[David Hiller] Thank you, welcome everyone. I'd like to remind you that SunTrust is a purpose driven company. Our purpose is lighting the way to financial well-being. This means we're focused on helping our clients, both consumer clients and business owners, take actions that increase their financial confidence and well-being. As part of our commitment to small business owners, we've published a Small Business Best Practices guide that covers straightforward action steps across six areas of financial management. We've developed an online financial assessment quiz for business owners. We've written a set of in-depth Best Practices reports, and we have a variety of resources like this webinar that focus on specific topics.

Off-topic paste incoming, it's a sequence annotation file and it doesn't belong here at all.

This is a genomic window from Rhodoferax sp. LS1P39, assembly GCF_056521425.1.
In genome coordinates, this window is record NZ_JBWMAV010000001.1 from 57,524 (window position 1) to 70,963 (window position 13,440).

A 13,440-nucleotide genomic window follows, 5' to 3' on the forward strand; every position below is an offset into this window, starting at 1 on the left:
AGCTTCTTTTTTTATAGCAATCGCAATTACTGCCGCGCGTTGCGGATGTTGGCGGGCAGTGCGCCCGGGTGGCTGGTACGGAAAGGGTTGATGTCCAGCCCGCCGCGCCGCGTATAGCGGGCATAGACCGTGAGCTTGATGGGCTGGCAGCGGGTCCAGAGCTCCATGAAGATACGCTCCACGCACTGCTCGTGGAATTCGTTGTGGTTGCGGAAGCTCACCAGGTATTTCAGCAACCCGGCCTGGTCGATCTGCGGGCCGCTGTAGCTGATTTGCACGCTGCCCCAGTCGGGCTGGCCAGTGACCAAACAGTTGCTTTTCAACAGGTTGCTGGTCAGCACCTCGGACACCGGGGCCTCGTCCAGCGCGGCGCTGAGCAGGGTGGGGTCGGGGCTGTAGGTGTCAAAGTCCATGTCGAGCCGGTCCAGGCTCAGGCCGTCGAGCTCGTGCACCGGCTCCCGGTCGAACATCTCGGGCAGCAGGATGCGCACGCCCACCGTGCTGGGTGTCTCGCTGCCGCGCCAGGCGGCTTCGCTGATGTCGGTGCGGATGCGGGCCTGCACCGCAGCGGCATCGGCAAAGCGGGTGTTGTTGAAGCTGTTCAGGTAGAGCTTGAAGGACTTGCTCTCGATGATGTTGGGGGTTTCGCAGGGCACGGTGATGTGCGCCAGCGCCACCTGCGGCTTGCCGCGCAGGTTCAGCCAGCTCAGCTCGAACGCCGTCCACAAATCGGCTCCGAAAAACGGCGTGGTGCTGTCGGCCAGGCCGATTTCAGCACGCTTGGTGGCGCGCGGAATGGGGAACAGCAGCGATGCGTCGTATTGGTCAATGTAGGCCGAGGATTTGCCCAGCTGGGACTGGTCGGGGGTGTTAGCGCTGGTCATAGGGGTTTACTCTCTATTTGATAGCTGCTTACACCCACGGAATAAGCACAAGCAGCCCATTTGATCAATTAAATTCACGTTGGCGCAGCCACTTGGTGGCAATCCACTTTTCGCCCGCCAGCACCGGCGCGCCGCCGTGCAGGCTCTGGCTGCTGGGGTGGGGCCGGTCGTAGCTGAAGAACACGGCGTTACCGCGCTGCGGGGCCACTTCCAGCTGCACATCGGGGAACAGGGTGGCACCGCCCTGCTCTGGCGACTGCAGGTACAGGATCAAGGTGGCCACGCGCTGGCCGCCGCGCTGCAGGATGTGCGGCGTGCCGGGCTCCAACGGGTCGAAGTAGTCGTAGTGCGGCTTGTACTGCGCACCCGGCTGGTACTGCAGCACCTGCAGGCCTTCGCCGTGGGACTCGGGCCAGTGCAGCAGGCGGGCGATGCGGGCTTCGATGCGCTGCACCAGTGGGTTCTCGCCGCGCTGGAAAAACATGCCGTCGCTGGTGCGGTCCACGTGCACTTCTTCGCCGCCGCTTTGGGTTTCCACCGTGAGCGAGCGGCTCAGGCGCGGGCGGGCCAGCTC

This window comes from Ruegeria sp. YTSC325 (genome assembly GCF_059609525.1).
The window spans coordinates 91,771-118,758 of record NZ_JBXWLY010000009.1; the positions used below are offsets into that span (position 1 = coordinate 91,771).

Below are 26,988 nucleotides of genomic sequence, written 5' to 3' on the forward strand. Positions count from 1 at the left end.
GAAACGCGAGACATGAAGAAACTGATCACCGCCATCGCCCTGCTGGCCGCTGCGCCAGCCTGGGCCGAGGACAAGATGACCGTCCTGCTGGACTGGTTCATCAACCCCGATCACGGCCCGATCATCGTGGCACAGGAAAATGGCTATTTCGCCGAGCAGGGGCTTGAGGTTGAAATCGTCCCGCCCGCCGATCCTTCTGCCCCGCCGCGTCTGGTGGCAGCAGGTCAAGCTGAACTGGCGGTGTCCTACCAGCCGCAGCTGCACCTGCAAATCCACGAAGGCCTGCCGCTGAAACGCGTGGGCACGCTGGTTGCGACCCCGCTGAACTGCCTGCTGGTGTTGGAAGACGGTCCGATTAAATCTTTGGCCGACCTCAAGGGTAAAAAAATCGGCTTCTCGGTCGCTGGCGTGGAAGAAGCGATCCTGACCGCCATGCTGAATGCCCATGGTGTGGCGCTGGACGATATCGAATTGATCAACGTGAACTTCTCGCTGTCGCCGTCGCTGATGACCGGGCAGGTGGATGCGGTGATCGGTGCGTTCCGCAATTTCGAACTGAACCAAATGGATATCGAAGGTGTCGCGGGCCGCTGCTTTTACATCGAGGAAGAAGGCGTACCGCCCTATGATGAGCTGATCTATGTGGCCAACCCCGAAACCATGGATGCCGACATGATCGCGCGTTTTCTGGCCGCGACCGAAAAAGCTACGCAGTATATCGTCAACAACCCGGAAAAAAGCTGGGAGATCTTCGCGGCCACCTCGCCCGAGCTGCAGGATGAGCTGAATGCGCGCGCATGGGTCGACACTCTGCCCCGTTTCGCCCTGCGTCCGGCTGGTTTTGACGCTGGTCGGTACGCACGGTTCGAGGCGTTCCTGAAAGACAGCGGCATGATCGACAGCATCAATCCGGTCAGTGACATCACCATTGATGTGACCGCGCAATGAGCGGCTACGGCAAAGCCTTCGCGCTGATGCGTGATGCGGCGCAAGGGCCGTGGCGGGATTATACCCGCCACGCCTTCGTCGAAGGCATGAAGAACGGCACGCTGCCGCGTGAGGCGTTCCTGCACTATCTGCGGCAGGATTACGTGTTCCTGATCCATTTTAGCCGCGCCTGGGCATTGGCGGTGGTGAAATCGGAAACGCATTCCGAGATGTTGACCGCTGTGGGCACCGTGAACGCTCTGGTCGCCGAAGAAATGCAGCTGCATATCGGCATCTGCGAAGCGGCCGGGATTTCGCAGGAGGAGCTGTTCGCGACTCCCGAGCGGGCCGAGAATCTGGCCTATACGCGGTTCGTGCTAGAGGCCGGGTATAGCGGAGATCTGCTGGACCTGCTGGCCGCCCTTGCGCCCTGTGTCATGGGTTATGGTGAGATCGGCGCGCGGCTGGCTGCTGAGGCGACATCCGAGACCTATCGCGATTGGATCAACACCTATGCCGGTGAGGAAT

Several months ago, we completed a nationwide survey of small business owners to understand how they view their current financial health, their business and financial priorities, and the action steps they're planning to take over the next 12 months. The survey had some very interesting findings including how business owners are protecting their businesses from fraud, and that will be our focus today. There are three main points we'd like you to take away from this discussion. First, fraud poses a significant risk to every small business. Second, most small business owners don't fully understand the nature of the risk or how to prevent it. And third, there are some basic action steps you can take to mitigate risk.